Huawei a leader in providing next generation telecommunication network solutions for operators around the world has successfully completed commercial technology testing for ‘VoIP over HSPA’ in Shanghai in conjunction with QUALCOMM Incorporated, a leading developer and innovator of advanced wireless technologies and mobile data solutions. It is the industry’s first VoIP service display with an ALL IP end-to-end solution that is based on a commercial chipset and IMS-based system platform
High-Speed Packet Access (HSPA) is a mobile data packet technology of Wideband Code Division Multiple Access (WCDMA) that allows mobile phone users to enjoy high-quality, richer voice communications at a low price and is an example of Huawei’s end-to-end IP solutions offered over a mobile network.
The cost to talk through VoIP technology is much lower than PSTN or traditional phone. Some cost savings are due to utilizing a single network to carry voice and data, especially where users have underused network capacity that can carry VoIP at no additional cost. VoIP-to-VoIP phone calls are sometimes free, while VoIP calls connecting to public switched telephone networks (VoIP-to-PSTN) may have a cost that is borne by the VoIP user.
Voice-over-IP systems carry telephony signals as digital audio, typically reduced in data rate using speech data compression techniques, encapsulated in a data-packet stream over IP. There are two types of PSTN-to-VoIP services: Direct inward dialing (DID) and access numbers. DID will connect a caller directly to the VoIP user, while access numbers require the caller to provide an extension number for the called VoIP user.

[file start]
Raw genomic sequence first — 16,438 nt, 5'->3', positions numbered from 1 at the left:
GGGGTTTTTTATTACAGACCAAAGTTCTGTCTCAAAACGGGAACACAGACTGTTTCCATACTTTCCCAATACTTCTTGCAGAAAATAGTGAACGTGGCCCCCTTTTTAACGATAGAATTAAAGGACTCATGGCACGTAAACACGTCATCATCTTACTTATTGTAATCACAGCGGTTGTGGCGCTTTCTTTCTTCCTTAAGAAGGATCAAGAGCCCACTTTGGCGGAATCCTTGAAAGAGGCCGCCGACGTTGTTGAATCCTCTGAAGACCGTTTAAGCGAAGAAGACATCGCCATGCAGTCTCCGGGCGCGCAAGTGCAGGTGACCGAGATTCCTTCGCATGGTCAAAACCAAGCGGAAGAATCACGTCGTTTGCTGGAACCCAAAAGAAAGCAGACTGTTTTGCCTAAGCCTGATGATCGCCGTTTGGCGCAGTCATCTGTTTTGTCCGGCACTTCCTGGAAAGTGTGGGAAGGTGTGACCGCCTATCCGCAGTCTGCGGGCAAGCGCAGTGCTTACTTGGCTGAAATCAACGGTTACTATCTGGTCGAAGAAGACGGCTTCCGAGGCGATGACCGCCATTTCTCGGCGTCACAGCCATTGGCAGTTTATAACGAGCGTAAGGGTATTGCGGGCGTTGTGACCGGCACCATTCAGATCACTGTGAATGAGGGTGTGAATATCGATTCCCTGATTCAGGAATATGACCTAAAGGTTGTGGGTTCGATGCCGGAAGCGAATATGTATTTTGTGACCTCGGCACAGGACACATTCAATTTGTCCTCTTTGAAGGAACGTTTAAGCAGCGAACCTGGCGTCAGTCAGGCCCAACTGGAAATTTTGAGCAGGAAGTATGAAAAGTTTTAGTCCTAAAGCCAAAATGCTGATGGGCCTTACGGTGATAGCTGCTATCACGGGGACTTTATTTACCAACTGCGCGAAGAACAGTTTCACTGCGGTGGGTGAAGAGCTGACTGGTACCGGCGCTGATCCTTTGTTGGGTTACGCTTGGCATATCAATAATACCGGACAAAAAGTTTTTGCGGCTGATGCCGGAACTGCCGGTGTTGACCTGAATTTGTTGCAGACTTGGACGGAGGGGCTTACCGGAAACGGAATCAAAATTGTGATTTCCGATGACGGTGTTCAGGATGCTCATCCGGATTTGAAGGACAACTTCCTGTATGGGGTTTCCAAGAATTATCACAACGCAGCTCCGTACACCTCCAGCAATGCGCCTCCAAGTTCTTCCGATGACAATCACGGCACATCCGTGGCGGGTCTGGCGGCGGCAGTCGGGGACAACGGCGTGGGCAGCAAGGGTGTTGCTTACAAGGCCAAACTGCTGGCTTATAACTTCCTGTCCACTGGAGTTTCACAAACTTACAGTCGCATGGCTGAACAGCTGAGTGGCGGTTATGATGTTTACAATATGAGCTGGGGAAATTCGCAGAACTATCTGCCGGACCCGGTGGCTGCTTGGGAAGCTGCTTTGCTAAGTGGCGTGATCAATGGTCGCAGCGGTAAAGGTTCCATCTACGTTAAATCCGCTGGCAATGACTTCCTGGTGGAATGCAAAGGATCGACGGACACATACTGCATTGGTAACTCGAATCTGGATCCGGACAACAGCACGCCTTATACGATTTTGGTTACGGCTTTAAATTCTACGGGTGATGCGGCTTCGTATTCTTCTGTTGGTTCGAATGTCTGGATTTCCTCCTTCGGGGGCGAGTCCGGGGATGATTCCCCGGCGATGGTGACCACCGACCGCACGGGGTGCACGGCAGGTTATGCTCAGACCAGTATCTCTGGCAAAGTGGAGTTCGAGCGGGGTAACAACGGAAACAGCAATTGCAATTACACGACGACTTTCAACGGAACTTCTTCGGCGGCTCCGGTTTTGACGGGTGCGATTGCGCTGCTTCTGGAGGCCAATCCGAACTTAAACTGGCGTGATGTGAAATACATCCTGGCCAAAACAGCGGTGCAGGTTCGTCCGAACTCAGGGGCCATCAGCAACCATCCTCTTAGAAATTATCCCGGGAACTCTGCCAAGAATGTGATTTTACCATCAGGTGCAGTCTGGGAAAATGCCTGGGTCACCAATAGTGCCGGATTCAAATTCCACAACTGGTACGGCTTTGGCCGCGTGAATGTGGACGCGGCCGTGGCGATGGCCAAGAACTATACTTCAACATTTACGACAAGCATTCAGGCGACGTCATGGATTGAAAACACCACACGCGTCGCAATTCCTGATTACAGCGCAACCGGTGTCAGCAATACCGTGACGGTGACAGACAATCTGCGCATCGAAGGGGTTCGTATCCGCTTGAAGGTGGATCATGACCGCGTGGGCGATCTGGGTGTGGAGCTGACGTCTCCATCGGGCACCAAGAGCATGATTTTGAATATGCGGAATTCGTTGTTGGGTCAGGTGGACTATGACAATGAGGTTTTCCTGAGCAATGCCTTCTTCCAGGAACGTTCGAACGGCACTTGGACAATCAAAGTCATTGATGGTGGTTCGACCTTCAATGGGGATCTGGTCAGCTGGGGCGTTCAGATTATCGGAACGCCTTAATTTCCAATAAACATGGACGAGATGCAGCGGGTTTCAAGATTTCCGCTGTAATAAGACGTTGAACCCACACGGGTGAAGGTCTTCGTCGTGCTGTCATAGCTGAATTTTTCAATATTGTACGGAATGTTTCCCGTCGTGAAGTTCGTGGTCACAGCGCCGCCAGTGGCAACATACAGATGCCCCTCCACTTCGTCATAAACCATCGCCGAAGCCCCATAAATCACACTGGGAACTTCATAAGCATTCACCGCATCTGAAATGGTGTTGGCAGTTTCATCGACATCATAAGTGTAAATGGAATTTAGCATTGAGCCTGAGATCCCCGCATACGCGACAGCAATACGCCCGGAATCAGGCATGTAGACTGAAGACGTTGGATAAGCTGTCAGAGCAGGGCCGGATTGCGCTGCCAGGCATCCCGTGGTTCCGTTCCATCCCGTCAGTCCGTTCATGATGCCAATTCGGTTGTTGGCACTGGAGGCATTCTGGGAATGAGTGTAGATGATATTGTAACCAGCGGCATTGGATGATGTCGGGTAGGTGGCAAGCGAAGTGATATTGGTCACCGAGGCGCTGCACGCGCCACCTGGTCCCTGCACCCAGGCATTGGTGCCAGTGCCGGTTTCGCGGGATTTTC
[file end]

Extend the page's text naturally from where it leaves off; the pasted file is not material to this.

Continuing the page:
VoIP as multi tasking
VoIP can facilitate tasks and provide services that may be more difficult to implement or more expensive using the PSTN. Examples include:
Multiple telephone calls
The ability to transmit more than one telephone call over the same broadband connection. This can make VoIP a simple way to add an extra telephone line to a home or office.
Conference calling, call forwarding, automatic redial, and caller ID; zero- or near-zero-cost features that traditional telecommunication companies (telcos) normally charge extra for. Secure calls using standardized protocols (such as Secure Real-time Transport Protocol.) Most of the difficulties of creating a secure phone connection over traditional phone lines, like digitizing and digital transmission, are already in place with VoIP. It is only necessary to encrypt and authenticate the existing data stream.
Only an Internet connection is needed to get a connection to a VoIP provider. For instance, call center agents using VoIP phones can work from anywhere with a sufficiently fast and stable Internet connection.
Integration with other services available over the Internet, including video conversation, message or data file exchange in parallel with the conversation, audio conferencing, managing address books, and passing information about whether others (e.g. friends or colleagues) are available to interested parties.
Advanced Telephony features such as call routing, screen pops, and IVR implementations are easier and cheaper to implement and integrate. The fact that the phone call is on the same data network as a user’s PC opens a new door to possibilities.
The challenges that VoIP faces are Available Bandwidth, Network Latency, Packet Loss,
Jitter, Echo, Security, Reliability, in rare cases, decoding of pulse dialing